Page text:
In a city more inclined to pessimism and political parlor games than prayer, over 3,500 leaders from around the world and across the religious spectrum have assembled in our nation's capital for the 66th National Prayer Breakfast. The annual event has included celebrities, politicians, business moguls and every U.S. president since Eisenhower. The driving force, however, is intentionally and intensely personal — focusing on people-to-people relationships through the teachings of Jesus.
For over 60 years, Doug Coe, an unassuming and unsung spiritual mentor and advisor to international leaders, served as a shepherd and steward of the National Prayer Breakfast. Coe passed away in 2017. His presence will be missed, but the event continues because it was never about Coe, or any hierarchical structure or leader. It was, and is, about connecting everyone else.
The first National Prayer Breakfast was an opportunity for Eisenhower to experience the connection that was happening in small groups of House and Senate members who met weekly in prayer and study. These small, weekly gatherings continue today as an opportunity for members of Congress to deepen friendships, pray, discuss timeless truths and counsel together. You learn a lot about a person by listening to what they say. You learn more about a person by listening to them pray.
Members who attend these meetings find it a critical part of their week in Washington where they are strengthened, rejuvenated and re-centered. Congressional staffers know it is a bad idea to schedule meetings or events that would prevent their boss from attending.
I spoke with Doug Coe's son David who, along with his brother Tim, continue to guide and serve the annual event. David shared an interesting context from the early gatherings his father helped shape. He said it was an era when the Rockefeller empire was driving a philosophy that the way to organize and influence people was through their common interest in and need for money. Doug Coe, along with a group of trusted friends and advisors, believed the way to organize and influence the world for good was through personal relationships developed around the teachings of Jesus of Nazareth. They proved that even non-Christians had a positive and common connection to the principles Jesus espoused and that small groups could come together and influence each other, and their broader community, for good.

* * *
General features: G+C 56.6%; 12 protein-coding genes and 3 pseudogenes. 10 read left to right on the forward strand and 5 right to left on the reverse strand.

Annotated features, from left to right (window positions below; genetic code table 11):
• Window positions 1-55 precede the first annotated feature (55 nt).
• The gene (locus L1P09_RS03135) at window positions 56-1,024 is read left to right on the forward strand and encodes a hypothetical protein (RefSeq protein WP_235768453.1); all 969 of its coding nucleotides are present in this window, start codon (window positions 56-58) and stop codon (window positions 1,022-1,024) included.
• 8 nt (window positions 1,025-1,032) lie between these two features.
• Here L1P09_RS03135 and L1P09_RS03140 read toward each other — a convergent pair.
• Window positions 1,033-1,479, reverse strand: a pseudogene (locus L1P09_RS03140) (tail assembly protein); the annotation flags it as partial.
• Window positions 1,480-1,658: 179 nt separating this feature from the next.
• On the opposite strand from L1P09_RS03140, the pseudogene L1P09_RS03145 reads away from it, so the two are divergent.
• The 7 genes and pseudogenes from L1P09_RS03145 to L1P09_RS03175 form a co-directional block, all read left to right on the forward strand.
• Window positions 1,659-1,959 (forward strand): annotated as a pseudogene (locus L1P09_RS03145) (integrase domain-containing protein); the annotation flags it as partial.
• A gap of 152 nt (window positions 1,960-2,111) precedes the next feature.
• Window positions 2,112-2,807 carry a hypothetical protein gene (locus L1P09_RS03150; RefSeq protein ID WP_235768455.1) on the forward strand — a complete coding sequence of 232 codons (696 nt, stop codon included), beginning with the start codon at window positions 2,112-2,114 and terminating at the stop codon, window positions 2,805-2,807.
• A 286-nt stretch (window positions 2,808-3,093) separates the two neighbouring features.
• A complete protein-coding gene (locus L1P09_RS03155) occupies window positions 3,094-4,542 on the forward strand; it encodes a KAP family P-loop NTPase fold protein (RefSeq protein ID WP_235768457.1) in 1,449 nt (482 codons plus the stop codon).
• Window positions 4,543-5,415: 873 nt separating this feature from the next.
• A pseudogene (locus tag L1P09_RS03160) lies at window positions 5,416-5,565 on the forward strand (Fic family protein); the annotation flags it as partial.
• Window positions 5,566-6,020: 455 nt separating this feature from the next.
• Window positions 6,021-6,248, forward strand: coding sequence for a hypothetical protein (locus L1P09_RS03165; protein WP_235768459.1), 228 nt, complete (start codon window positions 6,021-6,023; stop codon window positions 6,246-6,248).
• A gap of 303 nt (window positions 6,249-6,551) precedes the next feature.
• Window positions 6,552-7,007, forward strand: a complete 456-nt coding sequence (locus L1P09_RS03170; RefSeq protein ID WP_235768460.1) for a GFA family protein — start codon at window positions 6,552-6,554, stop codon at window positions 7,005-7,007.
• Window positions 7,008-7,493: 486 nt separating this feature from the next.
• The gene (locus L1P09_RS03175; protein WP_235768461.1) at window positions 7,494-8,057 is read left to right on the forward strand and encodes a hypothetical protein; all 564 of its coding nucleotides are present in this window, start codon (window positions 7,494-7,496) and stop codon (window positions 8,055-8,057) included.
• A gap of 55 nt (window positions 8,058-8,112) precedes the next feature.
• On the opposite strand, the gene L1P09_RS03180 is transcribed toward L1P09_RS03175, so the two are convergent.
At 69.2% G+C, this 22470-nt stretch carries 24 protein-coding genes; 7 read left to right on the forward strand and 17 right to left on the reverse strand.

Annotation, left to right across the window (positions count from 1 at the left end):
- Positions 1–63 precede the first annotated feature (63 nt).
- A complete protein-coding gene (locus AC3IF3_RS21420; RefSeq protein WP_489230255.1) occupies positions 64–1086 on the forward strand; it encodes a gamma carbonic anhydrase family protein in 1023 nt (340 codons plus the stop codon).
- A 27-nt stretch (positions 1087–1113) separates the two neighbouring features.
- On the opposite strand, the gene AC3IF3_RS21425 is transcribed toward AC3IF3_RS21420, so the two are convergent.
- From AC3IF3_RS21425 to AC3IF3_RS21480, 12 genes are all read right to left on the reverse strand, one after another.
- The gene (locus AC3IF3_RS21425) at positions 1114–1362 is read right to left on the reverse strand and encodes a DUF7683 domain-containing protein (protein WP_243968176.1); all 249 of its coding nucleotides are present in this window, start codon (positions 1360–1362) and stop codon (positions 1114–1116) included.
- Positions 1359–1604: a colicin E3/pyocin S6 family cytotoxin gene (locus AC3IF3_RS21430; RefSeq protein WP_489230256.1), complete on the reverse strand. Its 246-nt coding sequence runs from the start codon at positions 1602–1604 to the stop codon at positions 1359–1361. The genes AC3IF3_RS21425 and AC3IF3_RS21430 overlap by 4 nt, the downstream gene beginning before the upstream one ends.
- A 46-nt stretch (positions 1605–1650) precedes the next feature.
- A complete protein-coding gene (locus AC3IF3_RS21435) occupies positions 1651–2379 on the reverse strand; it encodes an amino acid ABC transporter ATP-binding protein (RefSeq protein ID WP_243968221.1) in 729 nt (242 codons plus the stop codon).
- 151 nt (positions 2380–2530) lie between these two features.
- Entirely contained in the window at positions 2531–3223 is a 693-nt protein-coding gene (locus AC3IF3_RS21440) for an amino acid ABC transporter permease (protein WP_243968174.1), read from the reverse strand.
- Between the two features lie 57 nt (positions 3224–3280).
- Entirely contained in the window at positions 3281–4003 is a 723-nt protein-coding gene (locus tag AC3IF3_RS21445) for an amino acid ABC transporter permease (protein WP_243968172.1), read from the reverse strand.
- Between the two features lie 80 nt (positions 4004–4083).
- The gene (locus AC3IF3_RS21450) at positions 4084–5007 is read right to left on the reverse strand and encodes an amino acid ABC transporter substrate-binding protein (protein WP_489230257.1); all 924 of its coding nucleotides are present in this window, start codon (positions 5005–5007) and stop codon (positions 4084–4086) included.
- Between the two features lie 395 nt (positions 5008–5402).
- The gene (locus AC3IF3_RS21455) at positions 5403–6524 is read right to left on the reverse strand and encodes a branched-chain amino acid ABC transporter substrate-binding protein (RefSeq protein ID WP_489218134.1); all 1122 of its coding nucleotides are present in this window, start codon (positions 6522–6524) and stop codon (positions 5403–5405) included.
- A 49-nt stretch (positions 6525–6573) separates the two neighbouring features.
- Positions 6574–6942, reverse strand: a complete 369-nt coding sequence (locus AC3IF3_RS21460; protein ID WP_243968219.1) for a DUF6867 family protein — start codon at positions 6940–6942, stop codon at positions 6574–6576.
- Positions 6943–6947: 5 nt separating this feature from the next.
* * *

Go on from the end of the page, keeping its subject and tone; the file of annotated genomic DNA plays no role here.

David reflected on another important principle that drives their efforts. He said, "People don't connect to institutions, organizations or governments — they connect to people." Driving the people-to-people connection through the teachings of Jesus of Nazareth has, and always will be, the purpose of the groups that gather for prayer breakfast events that now occur around the world.
David illustrated the personal connection through an experience he had traveling in Afghanistan. He said he was introduced to some men from a local village. As they spoke, he asked them how they felt about America. The men immediately responded in angry tones of their hatred toward America. He then asked, "Do you hate me?" Just as rapidly, they spoke in softer tones that they liked him very much. Proof that people do not connect with organizations or institutions — they connect with people.
While government leaders and political power brokers from across the world are divided, the people of the world are not. Prayer is a common bond and balm. Who has not cried out to the heavens in a moment of pain, suffering, trial or turmoil? Prayer is a natural response. Even in our digital age, #PrayFor ... appears whenever tragedy strikes.
Although the National Prayer Breakfast has had some political moments over the years, it is amazing to see the connections that exist when politics, religion and business are put on the shelf and people connect with people one on one. Uniting around people and prayer leads to better dialogue and more meaningful deliberations around the challenges facing the nation and world. Governments don't solve problems — people do. Agencies don't serve constituents — people do. Organizations don't solve poverty, end addiction or eradicate diseases — people do.
The Coe family clearly understands and emulates this person-to-person approach. Jesus, in the midst of a public ministry that often had him among large groups of people, was forever demonstrating that people are served and blessed one by one.
The message from the ancient roads of Jerusalem to the seat of power in Washington and today's National Prayer Breakfast is this: Americans in need are not the government's brothers or sisters — they are ours.